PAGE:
Tag Archives: linux

Syncing files from Linux to S3

Amazon S3 makes for a great off-site backup of your important files. However, getting files into it in the first place in an automated way can be slightly tricky, particularly if you have a set of files that changes on a regular basis (like an iPhoto Library). My Thecus NAS is meant to be capable of syncing files into S3, but I’ve found the implementation to be limited and buggy, so I wanted to look at alternatives.

Given that Amazon charge for each PUT/GET/COPY/POST/LIST request, I wanted an equivalent of rsync for S3. That way, only files that were changed or deleted would be moved into or updated in S3. I came across s3cmd, which is part of the S3 tools Project, which seemed to meet my criteria.

The rest of this post outlines the steps I took to get s3cmd installed and working on my CentOS virtual server, and set up to regularly sync my iPhoto Library into S3. In a future post, I may look at regularly pushing a copy of my iPhoto Library into Glacier for point-in-time longer-term storage.

Installation of s3cmd

Installation was pretty simple. The S3 tools Project provide a number of package repositories for the common Linux distros. All I had to do was:

  • Download the relevant .repo file (CentOS 5 in my case) into the /etc/yum.repos.d directory
  • Ensure that the repository is enabled by setting enabled=1 inside the s3tools.repo file (this was done by default)
  • Run yum install s3cmd as root

Configuration of s3cmd

Before you can run s3cmd, you’ll need to configure it, so it knows what credentials to use, and whether to use HTTPS, etc. Unfortunately, like many tools of its ilk, it does not seem to support the use of IAM Access Keys and Secret Keys, so you have to provide the master credentials for your AWS account. Not too much of a problem for single-user accounts, but not great if you want to use this in the Enterprise.

To start the configuration, simply run s3cmd --configure and provide the following information:

  • Access Key
  • Secret Key
  • An encryption password (I elected not to provide one)
  • Whether to use HTTPS (I decided to use HTTPS)

You’ll then get a chance to test your settings, and presuming they work ok, you’re good to go! s3cmd will save your configuration to ~/.s3cmd.

Using s3cmd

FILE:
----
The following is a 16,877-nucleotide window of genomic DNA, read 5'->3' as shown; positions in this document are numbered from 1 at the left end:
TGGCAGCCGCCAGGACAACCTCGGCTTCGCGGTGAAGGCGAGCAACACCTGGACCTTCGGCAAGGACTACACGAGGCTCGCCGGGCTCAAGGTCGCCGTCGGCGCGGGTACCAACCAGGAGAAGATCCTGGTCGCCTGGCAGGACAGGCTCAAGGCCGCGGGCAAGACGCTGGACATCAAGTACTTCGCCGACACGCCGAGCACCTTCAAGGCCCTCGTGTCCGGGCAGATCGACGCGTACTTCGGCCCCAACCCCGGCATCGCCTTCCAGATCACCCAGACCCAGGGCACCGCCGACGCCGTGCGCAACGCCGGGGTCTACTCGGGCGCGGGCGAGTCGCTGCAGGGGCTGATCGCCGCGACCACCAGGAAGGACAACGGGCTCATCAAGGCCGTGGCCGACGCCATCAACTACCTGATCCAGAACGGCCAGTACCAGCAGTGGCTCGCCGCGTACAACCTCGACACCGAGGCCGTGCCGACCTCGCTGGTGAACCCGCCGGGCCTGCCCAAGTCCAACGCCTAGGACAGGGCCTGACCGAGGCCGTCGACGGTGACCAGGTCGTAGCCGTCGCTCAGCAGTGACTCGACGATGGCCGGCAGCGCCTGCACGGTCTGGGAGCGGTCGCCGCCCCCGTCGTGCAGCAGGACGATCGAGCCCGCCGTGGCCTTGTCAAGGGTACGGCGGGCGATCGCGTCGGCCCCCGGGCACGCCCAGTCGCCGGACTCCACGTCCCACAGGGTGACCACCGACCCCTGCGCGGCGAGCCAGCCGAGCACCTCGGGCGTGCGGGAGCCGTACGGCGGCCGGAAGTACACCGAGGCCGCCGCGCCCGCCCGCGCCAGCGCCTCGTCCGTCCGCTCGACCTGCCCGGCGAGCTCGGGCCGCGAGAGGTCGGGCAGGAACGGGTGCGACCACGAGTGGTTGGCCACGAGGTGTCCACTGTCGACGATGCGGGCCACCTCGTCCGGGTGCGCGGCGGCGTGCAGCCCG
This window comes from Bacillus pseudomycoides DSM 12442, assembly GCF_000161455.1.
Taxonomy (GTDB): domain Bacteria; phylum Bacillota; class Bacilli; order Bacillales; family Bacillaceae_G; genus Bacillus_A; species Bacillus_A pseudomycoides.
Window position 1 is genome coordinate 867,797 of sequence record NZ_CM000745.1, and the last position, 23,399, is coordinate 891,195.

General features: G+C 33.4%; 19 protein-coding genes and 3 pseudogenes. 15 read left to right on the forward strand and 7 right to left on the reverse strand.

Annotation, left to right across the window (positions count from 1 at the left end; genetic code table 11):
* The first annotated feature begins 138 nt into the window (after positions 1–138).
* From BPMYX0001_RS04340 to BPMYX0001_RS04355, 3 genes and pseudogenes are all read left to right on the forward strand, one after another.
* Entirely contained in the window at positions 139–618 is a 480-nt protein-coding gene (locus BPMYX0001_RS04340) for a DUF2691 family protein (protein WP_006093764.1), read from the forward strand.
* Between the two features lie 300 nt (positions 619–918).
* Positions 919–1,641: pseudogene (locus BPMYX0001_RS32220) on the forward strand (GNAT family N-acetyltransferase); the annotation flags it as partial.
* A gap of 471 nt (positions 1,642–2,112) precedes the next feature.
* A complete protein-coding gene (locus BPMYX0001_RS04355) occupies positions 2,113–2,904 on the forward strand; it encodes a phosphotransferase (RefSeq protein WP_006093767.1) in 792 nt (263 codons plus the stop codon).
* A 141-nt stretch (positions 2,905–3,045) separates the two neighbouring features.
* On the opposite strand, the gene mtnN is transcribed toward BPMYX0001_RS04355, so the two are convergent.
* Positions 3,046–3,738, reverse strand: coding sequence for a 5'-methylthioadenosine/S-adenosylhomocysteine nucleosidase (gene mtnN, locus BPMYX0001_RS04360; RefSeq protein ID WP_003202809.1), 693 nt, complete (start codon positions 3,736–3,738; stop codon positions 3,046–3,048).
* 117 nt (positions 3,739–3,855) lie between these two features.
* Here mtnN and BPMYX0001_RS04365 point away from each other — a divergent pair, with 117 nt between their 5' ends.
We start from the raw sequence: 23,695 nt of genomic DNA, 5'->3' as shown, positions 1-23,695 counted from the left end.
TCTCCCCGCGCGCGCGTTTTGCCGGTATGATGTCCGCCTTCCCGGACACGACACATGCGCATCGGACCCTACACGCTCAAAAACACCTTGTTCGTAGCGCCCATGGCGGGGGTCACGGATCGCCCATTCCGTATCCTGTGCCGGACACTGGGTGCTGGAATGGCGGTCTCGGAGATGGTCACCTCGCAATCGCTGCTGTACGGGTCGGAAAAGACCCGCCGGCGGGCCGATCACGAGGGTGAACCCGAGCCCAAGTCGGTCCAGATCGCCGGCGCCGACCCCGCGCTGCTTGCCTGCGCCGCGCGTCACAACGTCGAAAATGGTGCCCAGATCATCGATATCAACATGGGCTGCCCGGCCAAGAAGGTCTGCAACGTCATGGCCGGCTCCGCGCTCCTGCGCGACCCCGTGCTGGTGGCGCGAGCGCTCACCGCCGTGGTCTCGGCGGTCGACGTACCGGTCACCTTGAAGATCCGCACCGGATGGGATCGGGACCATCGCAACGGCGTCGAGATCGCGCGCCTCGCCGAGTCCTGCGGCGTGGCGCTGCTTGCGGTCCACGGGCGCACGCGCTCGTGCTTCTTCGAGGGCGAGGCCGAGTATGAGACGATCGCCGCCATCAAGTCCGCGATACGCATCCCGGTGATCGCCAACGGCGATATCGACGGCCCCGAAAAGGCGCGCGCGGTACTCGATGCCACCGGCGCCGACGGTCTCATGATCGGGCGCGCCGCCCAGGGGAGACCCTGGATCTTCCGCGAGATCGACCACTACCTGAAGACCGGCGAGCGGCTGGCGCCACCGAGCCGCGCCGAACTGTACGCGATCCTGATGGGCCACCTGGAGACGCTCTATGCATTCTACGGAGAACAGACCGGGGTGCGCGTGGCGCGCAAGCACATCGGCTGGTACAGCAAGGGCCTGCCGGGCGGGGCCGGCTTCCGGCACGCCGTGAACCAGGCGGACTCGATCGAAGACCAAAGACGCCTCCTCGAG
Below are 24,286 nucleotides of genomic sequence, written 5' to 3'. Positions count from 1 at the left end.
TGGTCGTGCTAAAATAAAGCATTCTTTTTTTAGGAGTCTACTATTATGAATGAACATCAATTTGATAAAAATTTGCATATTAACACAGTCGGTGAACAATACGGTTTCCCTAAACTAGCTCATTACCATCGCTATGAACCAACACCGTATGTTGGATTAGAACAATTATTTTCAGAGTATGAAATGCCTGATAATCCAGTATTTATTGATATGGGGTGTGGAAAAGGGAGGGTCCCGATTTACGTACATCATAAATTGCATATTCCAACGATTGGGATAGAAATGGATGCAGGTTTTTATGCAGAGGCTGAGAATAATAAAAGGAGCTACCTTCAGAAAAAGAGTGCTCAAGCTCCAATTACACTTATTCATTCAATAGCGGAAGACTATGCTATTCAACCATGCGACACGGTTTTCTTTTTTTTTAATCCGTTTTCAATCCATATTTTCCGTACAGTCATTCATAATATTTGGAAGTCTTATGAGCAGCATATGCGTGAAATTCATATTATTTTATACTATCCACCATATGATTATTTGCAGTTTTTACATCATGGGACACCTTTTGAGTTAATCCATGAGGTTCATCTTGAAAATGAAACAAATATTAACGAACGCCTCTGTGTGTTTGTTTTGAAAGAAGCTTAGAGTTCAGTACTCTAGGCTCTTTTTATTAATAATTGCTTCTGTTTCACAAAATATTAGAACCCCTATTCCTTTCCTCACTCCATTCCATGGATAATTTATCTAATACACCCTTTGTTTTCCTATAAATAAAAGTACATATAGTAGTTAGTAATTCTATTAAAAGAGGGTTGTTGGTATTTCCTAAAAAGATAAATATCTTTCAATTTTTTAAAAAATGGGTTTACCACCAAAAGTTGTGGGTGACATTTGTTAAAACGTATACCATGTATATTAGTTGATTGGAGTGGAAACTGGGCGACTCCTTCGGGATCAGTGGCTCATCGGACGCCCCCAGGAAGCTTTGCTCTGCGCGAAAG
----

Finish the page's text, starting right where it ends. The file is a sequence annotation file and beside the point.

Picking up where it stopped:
Once you’re installed and configured, you can start playing around with s3cmd to get a feel for how it works. It largely imitates other *nix commands, so you can do something like s3cmd ls to show all S3 buckets:

2011-01-12 21:26  s3://s3-bucket-1
2012-08-21 13:34  s3://s3-bucket-2

If you don’t already have any buckets, or you want to create a new bucket to sync your files into, s3cmd can help with that; s3cmd mb s3://s3-bucket-3 (note the s3:// prefix to your bucket name). Listing all buckets should now show your new bucket too:

2011-01-12 21:26  s3://s3-bucket-1
2012-08-21 13:34  s3://s3-bucket-2
2012-10-03 21:51  s3://s3-bucket-3

The s3 tools Howto page gives a good overview of what you can do with the tool, and the commands to run to get familiar with the tool.

As my ultimate goal was to be able to upload my iPhoto Library into S3, and then keep it in sync by regularly uploading the deltas, I wanted to make use of the ‘sync’ functionality of s3cmd. The command I have decided to use is as follows:

s3cmd sync --dry-run  --recursive --delete-removed --human-readable-sizes \
--progress /mnt/smbserver/Pictures/iPhoto\ Library/* \
s3://s3-bucket-2/Pictures/iPhoto\ Library/ > /var/log/s3cmd-sync.log 2>&1

Note the use of the --dry-run option on the first run, so I get an idea of what will change. I can then run it again without that option for the changes to actually take effect. In all likelihood, I will set up a cron job to run this without the --dry-run option on a regular basis (otherwise I’ll forget, or simply be too busy to do it manually!).

It’s also worth noting that this isn’t necessarily a quick process. My iPhoto Library isn’t small (it currently weighs in at 56GB), but the s3cmd sync dry-run took about 15 minutes. Then running the actual sync itself took over 90 hours(!), although your mileage may vary depending on total volume of data and upload speed. A subsequent run of the same sync command took 30 minutes, and no data was transferred (as there were no local changes).